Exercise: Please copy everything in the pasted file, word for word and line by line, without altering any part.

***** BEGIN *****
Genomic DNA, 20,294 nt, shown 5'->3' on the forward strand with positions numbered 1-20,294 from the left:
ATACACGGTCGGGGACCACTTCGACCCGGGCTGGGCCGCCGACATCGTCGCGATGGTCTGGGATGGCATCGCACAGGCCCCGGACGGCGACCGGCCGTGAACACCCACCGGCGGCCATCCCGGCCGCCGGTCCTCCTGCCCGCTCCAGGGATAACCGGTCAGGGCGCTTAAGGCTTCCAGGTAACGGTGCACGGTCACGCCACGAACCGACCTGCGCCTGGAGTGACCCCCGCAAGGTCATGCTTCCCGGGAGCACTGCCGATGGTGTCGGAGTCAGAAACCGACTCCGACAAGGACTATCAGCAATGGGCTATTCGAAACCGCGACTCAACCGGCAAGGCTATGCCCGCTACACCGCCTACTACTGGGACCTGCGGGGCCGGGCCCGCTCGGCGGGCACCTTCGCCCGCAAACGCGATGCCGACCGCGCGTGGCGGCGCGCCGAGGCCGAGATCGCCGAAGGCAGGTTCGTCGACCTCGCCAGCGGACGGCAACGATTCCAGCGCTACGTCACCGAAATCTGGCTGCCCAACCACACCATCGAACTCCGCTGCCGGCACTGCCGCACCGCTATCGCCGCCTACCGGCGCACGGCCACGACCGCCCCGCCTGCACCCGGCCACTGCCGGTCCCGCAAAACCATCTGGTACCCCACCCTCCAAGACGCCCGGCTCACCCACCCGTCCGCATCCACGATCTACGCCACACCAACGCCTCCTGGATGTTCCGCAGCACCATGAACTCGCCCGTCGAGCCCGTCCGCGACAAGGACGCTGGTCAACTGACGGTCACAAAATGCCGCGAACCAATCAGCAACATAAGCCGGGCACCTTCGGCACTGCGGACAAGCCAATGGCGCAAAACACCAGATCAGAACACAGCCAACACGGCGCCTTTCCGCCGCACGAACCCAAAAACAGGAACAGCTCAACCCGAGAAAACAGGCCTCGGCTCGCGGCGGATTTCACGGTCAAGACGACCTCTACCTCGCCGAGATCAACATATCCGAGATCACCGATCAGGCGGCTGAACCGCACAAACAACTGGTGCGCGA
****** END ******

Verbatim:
Genomic DNA, 20,294 nt, shown 5'->3' on the forward strand with positions numbered 1-20,294 from the left:
ATACACGGTCGGGGACCACTTCGACCCGGGCTGGGCCGCCGACATCGTCGCGATGGTCTGGGATGGCATCGCACAGGCCCCGGACGGCGACCGGCCGTGAACACCCACCGGCGGCCATCCCGGCCGCCGGTCCTCCTGCCCGCTCCAGGGATAACCGGTCAGGGCGCTTAAGGCTTCCAGGTAACGGTGCACGGTCACGCCACGAACCGACCTGCGCCTGGAGTGACCCCCGCAAGGTCATGCTTCCCGGGAGCACTGCCGATGGTGTCGGAGTCAGAAACCGACTCCGACAAGGACTATCAGCAATGGGCTATTCGAAACCGCGACTCAACCGGCAAGGCTATGCCCGCTACACCGCCTACTACTGGGACCTGCGGGGCCGGGCCCGCTCGGCGGGCACCTTCGCCCGCAAACGCGATGCCGACCGCGCGTGGCGGCGCGCCGAGGCCGAGATCGCCGAAGGCAGGTTCGTCGACCTCGCCAGCGGACGGCAACGATTCCAGCGCTACGTCACCGAAATCTGGCTGCCCAACCACACCATCGAACTCCGCTGCCGGCACTGCCGCACCGCTATCGCCGCCTACCGGCGCACGGCCACGACCGCCCCGCCTGCACCCGGCCACTGCCGGTCCCGCAAAACCATCTGGTACCCCACCCTCCAAGACGCCCGGCTCACCCACCCGTCCGCATCCACGATCTACGCCACACCAACGCCTCCTGGATGTTCCGCAGCACCATGAACTCGCCCGTCGAGCCCGTCCGCGACAAGGACGCTGGTCAACTGACGGTCACAAAATGCCGCGAACCAATCAGCAACATAAGCCGGGCACCTTCGGCACTGCGGACAAGCCAATGGCGCAAAACACCAGATCAGAACACAGCCAACACGGCGCCTTTCCGCCGCACGAACCCAAAAACAGGAACAGCTCAACCCGAGAAAACAGGCCTCGGCTCGCGGCGGATTTCACGGTCAAGACGACCTCTACCTCGCCGAGATCAACATATCCGAGATCACCGATCAGGCGGCTGAACCGCACAAACAACTGGTGCGCGA